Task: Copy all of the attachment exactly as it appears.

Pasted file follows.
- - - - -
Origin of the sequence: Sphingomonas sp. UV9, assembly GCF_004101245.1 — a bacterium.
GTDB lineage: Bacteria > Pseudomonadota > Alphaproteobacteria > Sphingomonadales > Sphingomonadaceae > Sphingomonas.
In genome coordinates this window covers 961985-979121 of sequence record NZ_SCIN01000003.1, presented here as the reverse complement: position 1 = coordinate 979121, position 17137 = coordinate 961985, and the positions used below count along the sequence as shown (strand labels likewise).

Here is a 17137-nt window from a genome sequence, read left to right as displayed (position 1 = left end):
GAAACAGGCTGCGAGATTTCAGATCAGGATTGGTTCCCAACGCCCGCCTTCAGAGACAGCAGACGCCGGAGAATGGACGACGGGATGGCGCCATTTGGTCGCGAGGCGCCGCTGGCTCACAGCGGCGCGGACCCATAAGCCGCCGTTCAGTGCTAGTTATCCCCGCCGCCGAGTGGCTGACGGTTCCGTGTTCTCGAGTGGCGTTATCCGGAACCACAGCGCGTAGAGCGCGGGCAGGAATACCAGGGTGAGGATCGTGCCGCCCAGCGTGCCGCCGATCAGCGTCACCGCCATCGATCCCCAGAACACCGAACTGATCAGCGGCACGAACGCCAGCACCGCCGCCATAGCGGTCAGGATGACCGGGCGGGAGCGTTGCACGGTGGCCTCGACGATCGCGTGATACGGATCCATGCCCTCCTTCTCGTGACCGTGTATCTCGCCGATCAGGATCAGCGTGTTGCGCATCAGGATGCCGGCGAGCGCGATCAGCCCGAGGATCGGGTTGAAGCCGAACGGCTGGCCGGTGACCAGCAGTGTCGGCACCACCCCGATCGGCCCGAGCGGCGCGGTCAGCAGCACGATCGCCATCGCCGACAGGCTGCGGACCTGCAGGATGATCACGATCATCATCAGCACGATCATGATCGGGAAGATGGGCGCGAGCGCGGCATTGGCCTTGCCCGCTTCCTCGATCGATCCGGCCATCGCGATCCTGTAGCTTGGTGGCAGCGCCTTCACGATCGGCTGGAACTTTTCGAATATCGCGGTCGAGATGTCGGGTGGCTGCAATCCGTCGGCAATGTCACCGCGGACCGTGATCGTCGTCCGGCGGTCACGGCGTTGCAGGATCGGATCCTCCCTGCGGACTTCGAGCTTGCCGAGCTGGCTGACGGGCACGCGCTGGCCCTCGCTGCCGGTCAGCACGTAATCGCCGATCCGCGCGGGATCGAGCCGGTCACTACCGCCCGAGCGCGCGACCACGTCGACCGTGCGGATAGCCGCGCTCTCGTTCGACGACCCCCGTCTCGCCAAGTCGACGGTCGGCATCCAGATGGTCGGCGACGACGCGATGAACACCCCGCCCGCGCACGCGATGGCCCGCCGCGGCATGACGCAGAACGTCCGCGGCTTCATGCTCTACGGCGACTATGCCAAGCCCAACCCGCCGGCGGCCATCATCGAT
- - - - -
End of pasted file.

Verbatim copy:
Origin of the sequence: Sphingomonas sp. UV9, assembly GCF_004101245.1 — a bacterium.
GTDB lineage: Bacteria > Pseudomonadota > Alphaproteobacteria > Sphingomonadales > Sphingomonadaceae > Sphingomonas.
In genome coordinates this window covers 961985-979121 of sequence record NZ_SCIN01000003.1, presented here as the reverse complement: position 1 = coordinate 979121, position 17137 = coordinate 961985, and the positions used below count along the sequence as shown (strand labels likewise).

Here is a 17137-nt window from a genome sequence, read left to right as displayed (position 1 = left end):
GAAACAGGCTGCGAGATTTCAGATCAGGATTGGTTCCCAACGCCCGCCTTCAGAGACAGCAGACGCCGGAGAATGGACGACGGGATGGCGCCATTTGGTCGCGAGGCGCCGCTGGCTCACAGCGGCGCGGACCCATAAGCCGCCGTTCAGTGCTAGTTATCCCCGCCGCCGAGTGGCTGACGGTTCCGTGTTCTCGAGTGGCGTTATCCGGAACCACAGCGCGTAGAGCGCGGGCAGGAATACCAGGGTGAGGATCGTGCCGCCCAGCGTGCCGCCGATCAGCGTCACCGCCATCGATCCCCAGAACACCGAACTGATCAGCGGCACGAACGCCAGCACCGCCGCCATAGCGGTCAGGATGACCGGGCGGGAGCGTTGCACGGTGGCCTCGACGATCGCGTGATACGGATCCATGCCCTCCTTCTCGTGACCGTGTATCTCGCCGATCAGGATCAGCGTGTTGCGCATCAGGATGCCGGCGAGCGCGATCAGCCCGAGGATCGGGTTGAAGCCGAACGGCTGGCCGGTGACCAGCAGTGTCGGCACCACCCCGATCGGCCCGAGCGGCGCGGTCAGCAGCACGATCGCCATCGCCGACAGGCTGCGGACCTGCAGGATGATCACGATCATCATCAGCACGATCATGATCGGGAAGATGGGCGCGAGCGCGGCATTGGCCTTGCCCGCTTCCTCGATCGATCCGGCCATCGCGATCCTGTAGCTTGGTGGCAGCGCCTTCACGATCGGCTGGAACTTTTCGAATATCGCGGTCGAGATGTCGGGTGGCTGCAATCCGTCGGCAATGTCACCGCGGACCGTGATCGTCGTCCGGCGGTCACGGCGTTGCAGGATCGGATCCTCCCTGCGGACTTCGAGCTTGCCGAGCTGGCTGACGGGCACGCGCTGGCCCTCGCTGCCGGTCAGCACGTAATCGCCGATCCGCGCGGGATCGAGCCGGTCACTACCGCCCGAGCGCGCGACCACGTCGACCGTGCGGATAGCCGCGCTCTCGTTCGACGACCCCCGTCTCGCCAAGTCGACGGTCGGCATCCAGATGGTCGGCGACGACGCGATGAACACCCCGCCCGCGCACGCGATGGCCCGCCGCGGCATGACGCAGAACGTCCGCGGCTTCATGCTCTACGGCGACTATGCCAAGCCCAACCCGCCGGCGGCCATCATCGAT